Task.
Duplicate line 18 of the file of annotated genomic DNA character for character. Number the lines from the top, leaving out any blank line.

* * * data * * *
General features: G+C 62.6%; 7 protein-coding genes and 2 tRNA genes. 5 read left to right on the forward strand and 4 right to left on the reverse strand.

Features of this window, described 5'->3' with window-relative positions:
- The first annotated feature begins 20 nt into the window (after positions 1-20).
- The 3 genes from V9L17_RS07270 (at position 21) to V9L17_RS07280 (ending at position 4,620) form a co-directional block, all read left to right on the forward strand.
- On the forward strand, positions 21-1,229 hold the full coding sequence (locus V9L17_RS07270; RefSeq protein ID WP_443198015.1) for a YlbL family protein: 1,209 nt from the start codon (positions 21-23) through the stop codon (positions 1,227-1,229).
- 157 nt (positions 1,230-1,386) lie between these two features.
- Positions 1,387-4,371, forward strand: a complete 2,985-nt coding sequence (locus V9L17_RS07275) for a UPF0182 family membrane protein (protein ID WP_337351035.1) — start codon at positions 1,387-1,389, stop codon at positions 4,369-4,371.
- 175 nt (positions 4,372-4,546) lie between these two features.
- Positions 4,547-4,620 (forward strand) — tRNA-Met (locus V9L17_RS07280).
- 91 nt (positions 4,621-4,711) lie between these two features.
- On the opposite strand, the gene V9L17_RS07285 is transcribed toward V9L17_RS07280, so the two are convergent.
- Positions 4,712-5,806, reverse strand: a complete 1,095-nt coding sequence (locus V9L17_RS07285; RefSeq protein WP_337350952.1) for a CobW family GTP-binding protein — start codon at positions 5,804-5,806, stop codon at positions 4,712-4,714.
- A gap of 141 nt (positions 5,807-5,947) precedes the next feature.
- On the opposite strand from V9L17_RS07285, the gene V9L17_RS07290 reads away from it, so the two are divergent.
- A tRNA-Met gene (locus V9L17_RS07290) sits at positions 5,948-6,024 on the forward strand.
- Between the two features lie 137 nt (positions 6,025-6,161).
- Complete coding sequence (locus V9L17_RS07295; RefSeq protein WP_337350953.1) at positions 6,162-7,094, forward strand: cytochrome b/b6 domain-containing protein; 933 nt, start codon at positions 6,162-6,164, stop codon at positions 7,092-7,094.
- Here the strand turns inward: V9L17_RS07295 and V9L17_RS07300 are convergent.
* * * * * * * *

- Here the strand turns inward: V9L17_RS07295 and V9L17_RS07300 are convergent.